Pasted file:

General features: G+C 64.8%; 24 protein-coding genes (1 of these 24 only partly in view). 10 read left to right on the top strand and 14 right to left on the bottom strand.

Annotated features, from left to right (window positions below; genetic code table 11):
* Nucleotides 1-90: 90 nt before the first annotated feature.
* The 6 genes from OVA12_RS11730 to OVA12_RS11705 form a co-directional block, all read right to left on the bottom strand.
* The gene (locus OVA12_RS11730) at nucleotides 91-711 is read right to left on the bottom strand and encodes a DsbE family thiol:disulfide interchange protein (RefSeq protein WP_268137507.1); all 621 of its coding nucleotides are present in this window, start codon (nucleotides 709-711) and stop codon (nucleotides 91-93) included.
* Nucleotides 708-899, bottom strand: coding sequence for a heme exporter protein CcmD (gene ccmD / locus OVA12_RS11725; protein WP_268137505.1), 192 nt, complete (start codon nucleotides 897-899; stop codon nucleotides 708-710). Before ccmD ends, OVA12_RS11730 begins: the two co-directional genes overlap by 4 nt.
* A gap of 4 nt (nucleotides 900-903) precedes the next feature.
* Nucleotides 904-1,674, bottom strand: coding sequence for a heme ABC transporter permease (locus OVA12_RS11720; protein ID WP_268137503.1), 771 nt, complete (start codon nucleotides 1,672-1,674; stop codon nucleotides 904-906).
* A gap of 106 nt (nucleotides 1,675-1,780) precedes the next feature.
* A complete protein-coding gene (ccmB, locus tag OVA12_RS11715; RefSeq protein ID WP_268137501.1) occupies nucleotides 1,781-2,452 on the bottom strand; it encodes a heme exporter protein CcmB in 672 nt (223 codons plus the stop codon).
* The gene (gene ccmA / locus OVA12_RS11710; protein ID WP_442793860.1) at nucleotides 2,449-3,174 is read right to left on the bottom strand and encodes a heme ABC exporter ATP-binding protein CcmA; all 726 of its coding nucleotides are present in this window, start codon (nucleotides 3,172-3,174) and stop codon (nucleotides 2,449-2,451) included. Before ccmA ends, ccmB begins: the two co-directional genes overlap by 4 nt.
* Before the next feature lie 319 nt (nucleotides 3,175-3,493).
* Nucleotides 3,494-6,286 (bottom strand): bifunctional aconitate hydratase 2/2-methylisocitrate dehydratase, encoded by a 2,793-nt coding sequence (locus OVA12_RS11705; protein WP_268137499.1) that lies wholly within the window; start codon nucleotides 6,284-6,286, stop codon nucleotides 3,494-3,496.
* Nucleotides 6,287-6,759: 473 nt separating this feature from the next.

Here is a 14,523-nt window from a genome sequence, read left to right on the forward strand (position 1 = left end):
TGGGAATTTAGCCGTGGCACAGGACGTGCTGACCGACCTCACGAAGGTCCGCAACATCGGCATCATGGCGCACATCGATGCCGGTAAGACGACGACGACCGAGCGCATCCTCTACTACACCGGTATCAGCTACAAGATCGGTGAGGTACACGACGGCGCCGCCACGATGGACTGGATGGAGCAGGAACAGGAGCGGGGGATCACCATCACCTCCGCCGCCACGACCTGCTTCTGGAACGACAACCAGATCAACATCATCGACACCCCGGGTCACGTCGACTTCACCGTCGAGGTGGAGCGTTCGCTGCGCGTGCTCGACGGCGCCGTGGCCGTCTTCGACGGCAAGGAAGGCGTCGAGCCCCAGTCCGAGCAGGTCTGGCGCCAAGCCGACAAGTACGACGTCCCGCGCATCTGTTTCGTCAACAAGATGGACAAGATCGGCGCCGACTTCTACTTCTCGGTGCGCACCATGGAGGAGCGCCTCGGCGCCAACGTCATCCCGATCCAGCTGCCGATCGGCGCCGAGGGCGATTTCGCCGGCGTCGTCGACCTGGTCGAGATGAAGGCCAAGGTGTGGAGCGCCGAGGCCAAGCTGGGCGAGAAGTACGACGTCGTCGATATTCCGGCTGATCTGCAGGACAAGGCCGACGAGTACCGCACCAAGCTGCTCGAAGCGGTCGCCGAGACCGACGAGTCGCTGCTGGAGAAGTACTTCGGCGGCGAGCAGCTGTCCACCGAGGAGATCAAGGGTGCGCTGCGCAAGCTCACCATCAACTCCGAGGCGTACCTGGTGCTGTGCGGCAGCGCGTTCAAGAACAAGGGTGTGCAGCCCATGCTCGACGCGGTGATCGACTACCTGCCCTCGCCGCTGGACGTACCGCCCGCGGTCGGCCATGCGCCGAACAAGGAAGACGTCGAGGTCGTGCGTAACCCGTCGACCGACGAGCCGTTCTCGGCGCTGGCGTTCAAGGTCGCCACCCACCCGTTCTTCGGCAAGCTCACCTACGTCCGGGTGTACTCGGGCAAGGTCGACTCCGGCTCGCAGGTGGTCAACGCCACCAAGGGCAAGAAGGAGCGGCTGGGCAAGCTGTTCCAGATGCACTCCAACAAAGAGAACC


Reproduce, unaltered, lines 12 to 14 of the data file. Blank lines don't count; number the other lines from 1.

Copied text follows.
* Before the next feature lie 319 nt (nucleotides 3,175-3,493).
* Nucleotides 3,494-6,286 (bottom strand): bifunctional aconitate hydratase 2/2-methylisocitrate dehydratase, encoded by a 2,793-nt coding sequence (locus OVA12_RS11705; protein WP_268137499.1) that lies wholly within the window; start codon nucleotides 6,284-6,286, stop codon nucleotides 3,494-3,496.
* Nucleotides 6,287-6,759: 473 nt separating this feature from the next.